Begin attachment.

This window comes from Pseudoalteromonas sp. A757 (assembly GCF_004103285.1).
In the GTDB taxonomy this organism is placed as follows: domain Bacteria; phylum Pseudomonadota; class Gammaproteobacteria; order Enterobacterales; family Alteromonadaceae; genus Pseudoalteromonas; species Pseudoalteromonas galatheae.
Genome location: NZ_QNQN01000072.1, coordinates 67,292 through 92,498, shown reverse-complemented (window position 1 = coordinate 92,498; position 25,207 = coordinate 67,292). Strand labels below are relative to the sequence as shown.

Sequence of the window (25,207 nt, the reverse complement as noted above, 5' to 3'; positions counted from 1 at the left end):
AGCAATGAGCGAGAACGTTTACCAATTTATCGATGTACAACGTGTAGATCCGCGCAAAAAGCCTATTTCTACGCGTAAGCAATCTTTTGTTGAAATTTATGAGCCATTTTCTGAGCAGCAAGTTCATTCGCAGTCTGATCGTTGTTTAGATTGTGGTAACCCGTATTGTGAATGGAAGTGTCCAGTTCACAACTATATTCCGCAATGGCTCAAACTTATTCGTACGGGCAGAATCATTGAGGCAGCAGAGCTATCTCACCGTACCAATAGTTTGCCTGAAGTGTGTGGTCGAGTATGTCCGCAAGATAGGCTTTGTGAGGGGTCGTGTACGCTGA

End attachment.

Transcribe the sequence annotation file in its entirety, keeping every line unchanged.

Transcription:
This window comes from Pseudoalteromonas sp. A757 (assembly GCF_004103285.1).
In the GTDB taxonomy this organism is placed as follows: domain Bacteria; phylum Pseudomonadota; class Gammaproteobacteria; order Enterobacterales; family Alteromonadaceae; genus Pseudoalteromonas; species Pseudoalteromonas galatheae.
Genome location: NZ_QNQN01000072.1, coordinates 67,292 through 92,498, shown reverse-complemented (window position 1 = coordinate 92,498; position 25,207 = coordinate 67,292). Strand labels below are relative to the sequence as shown.

Sequence of the window (25,207 nt, the reverse complement as noted above, 5' to 3'; positions counted from 1 at the left end):
AGCAATGAGCGAGAACGTTTACCAATTTATCGATGTACAACGTGTAGATCCGCGCAAAAAGCCTATTTCTACGCGTAAGCAATCTTTTGTTGAAATTTATGAGCCATTTTCTGAGCAGCAAGTTCATTCGCAGTCTGATCGTTGTTTAGATTGTGGTAACCCGTATTGTGAATGGAAGTGTCCAGTTCACAACTATATTCCGCAATGGCTCAAACTTATTCGTACGGGCAGAATCATTGAGGCAGCAGAGCTATCTCACCGTACCAATAGTTTGCCTGAAGTGTGTGGTCGAGTATGTCCGCAAGATAGGCTTTGTGAGGGGTCGTGTACGCTGA